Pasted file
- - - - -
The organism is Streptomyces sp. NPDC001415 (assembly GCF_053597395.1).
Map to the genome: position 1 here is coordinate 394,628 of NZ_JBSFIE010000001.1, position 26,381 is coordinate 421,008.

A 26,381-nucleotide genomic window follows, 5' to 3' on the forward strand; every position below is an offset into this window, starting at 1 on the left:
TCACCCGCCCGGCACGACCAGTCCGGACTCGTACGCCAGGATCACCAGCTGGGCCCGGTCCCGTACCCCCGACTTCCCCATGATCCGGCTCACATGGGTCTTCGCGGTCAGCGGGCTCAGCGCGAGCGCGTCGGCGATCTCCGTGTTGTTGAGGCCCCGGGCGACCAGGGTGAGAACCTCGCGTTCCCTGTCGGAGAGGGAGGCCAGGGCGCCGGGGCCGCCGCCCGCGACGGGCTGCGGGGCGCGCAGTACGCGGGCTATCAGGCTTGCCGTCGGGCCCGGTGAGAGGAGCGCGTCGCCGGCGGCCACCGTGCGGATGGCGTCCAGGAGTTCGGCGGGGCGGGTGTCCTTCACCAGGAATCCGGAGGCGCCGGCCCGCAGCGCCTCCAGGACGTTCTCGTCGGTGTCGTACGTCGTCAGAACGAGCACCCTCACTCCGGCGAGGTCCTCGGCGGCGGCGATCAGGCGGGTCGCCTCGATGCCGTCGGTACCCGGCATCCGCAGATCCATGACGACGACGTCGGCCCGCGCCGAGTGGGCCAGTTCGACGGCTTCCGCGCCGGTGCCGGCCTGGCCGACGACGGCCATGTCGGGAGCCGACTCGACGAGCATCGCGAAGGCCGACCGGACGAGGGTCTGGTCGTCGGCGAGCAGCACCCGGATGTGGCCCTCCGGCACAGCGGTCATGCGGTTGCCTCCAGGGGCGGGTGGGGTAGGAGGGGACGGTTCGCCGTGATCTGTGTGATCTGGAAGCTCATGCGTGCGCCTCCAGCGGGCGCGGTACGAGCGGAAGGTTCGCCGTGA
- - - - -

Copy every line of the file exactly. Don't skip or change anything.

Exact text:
The organism is Streptomyces sp. NPDC001415 (assembly GCF_053597395.1).
Map to the genome: position 1 here is coordinate 394,628 of NZ_JBSFIE010000001.1, position 26,381 is coordinate 421,008.

A 26,381-nucleotide genomic window follows, 5' to 3' on the forward strand; every position below is an offset into this window, starting at 1 on the left:
TCACCCGCCCGGCACGACCAGTCCGGACTCGTACGCCAGGATCACCAGCTGGGCCCGGTCCCGTACCCCCGACTTCCCCATGATCCGGCTCACATGGGTCTTCGCGGTCAGCGGGCTCAGCGCGAGCGCGTCGGCGATCTCCGTGTTGTTGAGGCCCCGGGCGACCAGGGTGAGAACCTCGCGTTCCCTGTCGGAGAGGGAGGCCAGGGCGCCGGGGCCGCCGCCCGCGACGGGCTGCGGGGCGCGCAGTACGCGGGCTATCAGGCTTGCCGTCGGGCCCGGTGAGAGGAGCGCGTCGCCGGCGGCCACCGTGCGGATGGCGTCCAGGAGTTCGGCGGGGCGGGTGTCCTTCACCAGGAATCCGGAGGCGCCGGCCCGCAGCGCCTCCAGGACGTTCTCGTCGGTGTCGTACGTCGTCAGAACGAGCACCCTCACTCCGGCGAGGTCCTCGGCGGCGGCGATCAGGCGGGTCGCCTCGATGCCGTCGGTACCCGGCATCCGCAGATCCATGACGACGACGTCGGCCCGCGCCGAGTGGGCCAGTTCGACGGCTTCCGCGCCGGTGCCGGCCTGGCCGACGACGGCCATGTCGGGAGCCGACTCGACGAGCATCGCGAAGGCCGACCGGACGAGGGTCTGGTCGTCGGCGAGCAGCACCCGGATGTGGCCCTCCGGCACAGCGGTCATGCGGTTGCCTCCAGGGGCGGGTGGGGTAGGAGGGGACGGTTCGCCGTGATCTGTGTGATCTGGAAGCTCATGCGTGCGCCTCCAGCGGGCGCGGTACGAGCGGAAGGTTCGCCGTGA